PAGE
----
After a mock cookie-themed session, lawmakers prepare for a real return to the House chamber – New Hampshire Bulletin

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Two years after the New Hampshire House left the Representative Hall, Rep. Carol McGuire returned to the House podium to talk about Oreos.

“As you know, the classic dunk is the milk,” the Epsom Republican said last week, speaking of the traditional “well” to a gathering of lawmakers below. “But it tends to discriminate against our lactose intolerant constituents. And therefore, we had to consider other options. Red wine, of course. But do you use merlot? Or burgundy or what? I’ve heard rumors about white wine, but that’s just not the New Hampshire way.

The occasion was momentous: the planned return to the traditional, tight-knit chamber after years of alternative venues across the state. In a mock session, the topic – a commission to study the interior of Oreos – was anything but.

“This bill was only introduced because of Washington, D.C. lobbying for Oreo and the sponsors’ deep ties and reliance on ‘Double Stufs,'” said Rep. Steve Smith, the vice -President.

New Hampshire’s 400-member House will formally return as a body to the Hall of Representatives on Thursday in its first meeting since Speaker Sherman Packard announced the restoration of voting days in the traditional chamber. A week ago, however, the speaker invited lawmakers to a mock session to reorient members back to the room and give examples of bad behavior from the podium.

Throughout his speech, Smith was slapped by Packard for holding up a packet of Oreo cookies on the floor – a prohibited use of a prop during a speech. He was reprimanded for assigning a wrong motive to Oreo bill sponsor McGuire. And when he apologized to “Carol”, he was reprimanded for using her first name.

“I’m so embarrassed,” Smith said. The study committee bill failed, 14-27.

The topic was frivolous, but the motivation behind the exercise was not, Packard said. In the years that the chamber had left the hall of representatives, good behavior had plummeted, he said. Now he was trying to address bad behavior ahead of time.

“The decorum in Bedford and Manchester was probably almost despicable by our members,” Packard said, noting that the noise and chatter from both sides of the aisle had reached unnecessary proportions.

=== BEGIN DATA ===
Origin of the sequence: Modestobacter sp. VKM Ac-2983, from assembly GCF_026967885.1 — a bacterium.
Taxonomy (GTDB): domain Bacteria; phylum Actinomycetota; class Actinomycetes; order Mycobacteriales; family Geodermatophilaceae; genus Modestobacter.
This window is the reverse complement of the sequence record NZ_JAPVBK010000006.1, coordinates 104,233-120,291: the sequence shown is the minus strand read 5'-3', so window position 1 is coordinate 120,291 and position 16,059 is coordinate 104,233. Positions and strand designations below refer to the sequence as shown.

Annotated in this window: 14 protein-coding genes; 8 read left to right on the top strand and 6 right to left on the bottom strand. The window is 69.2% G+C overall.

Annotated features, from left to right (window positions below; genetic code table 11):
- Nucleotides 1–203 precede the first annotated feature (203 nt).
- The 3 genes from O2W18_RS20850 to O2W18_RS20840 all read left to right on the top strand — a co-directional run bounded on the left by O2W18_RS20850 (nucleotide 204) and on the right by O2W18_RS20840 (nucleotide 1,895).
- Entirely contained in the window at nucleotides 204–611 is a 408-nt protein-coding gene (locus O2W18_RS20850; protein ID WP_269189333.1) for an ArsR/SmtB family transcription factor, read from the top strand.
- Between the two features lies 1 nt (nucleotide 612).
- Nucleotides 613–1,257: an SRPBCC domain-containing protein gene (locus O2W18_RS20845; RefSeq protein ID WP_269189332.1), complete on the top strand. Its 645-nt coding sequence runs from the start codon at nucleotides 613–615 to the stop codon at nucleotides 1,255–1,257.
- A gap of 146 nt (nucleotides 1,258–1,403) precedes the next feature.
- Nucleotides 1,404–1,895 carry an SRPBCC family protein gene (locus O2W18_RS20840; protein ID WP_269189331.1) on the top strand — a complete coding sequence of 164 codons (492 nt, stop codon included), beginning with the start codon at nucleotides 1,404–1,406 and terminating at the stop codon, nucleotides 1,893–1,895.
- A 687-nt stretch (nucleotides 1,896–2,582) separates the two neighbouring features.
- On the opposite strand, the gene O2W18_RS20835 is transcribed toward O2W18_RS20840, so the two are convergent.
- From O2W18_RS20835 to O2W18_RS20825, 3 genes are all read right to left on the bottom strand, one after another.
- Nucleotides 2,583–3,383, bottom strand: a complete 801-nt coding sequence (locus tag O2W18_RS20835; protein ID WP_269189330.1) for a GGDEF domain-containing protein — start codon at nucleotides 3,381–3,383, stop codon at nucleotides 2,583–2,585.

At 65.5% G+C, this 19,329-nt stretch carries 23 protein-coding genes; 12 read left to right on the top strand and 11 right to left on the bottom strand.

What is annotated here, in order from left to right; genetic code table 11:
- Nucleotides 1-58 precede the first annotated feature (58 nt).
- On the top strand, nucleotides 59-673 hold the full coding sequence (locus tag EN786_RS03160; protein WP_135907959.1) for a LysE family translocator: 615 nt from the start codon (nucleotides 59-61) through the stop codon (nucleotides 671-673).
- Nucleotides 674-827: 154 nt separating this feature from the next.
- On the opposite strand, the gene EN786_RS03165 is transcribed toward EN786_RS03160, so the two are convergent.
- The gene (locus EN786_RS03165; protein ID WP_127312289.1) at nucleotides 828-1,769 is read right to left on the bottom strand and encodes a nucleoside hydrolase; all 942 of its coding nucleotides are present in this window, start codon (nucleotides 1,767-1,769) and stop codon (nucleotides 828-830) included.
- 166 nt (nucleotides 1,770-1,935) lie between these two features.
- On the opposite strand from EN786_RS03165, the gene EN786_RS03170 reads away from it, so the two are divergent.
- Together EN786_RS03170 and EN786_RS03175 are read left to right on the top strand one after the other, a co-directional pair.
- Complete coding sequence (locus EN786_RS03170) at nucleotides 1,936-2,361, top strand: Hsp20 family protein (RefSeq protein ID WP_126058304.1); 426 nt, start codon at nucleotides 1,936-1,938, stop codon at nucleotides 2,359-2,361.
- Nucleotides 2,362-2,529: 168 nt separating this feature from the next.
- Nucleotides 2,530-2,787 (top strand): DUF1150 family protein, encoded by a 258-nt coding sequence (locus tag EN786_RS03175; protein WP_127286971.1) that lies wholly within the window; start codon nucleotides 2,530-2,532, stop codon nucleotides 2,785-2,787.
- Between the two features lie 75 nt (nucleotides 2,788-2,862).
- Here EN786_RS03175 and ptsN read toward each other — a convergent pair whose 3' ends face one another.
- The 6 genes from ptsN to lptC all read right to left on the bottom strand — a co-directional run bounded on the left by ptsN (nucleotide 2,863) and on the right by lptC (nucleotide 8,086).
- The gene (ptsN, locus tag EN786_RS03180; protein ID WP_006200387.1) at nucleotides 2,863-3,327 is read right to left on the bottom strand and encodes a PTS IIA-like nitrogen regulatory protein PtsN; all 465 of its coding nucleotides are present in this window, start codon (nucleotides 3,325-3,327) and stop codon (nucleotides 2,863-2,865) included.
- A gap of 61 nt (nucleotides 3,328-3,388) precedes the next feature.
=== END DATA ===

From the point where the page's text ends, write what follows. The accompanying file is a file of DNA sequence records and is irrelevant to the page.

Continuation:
Some of the instructions to members were basic.

“It’s a really big hammer,” said New Hampshire house clerk Paul Smith, holding the giant wooden hammer next to his head. “And when it’s rocked, especially when the speaker hits it, it means ‘shh’.”

House members’ “inquiries” — the summary speeches given just before a vote on a bill — should be short and sweet, Smith said. “We’ve been talking about these things for a very long time lately, and I think we need to take them out.”

And the bedroom dress code, while technically non-existent, is premised on the expectation of reasonableness, Smith said. “Please dress in a way that respects the fact that you’re sitting in the same room as a member 200 years ago,” Smith said.

It remains to be seen how well the House will respond to Thursday’s calls for decorum. Many Democrats protested the decision to return to the chamber, citing health risks and pleading for more time in socially distanced spaces. A series of clear plastic barriers erected between Democratic and Republican seats have only stoked partisan frustrations in recent days.

But when they meet, the members will have a more serious bill record than Oreo cookies. Here’s a preview of what to expect.

Vaccination protections and abortion restrictions

A few COVID-19 related bills will come to the House with a committee recommendation that they be killed.

They include allowing a person over the age of 16 to be vaccinated against a communicable disease without parental consent; granting expanded unemployment benefits to workers fired for refusing a vaccination warrant; and allow people to file a civil rights complaint with the New Hampshire Human Rights Commission if they have been denied employment, housing, or access to a public place because of their vaccination status. .

Several other COVID-19-related bills have strong committee support, but one wonders what impact they would have if passed.

One would extend the Patients’ Bill of Rights Act to prohibit medical facilities from denying care to someone based on their vaccination status, a non-issue according to testimony at a public hearing. The other would prohibit the Department of Health and Human Services from requiring proof of vaccination to participate in its programs or receive its benefits and services, which the department has not proposed.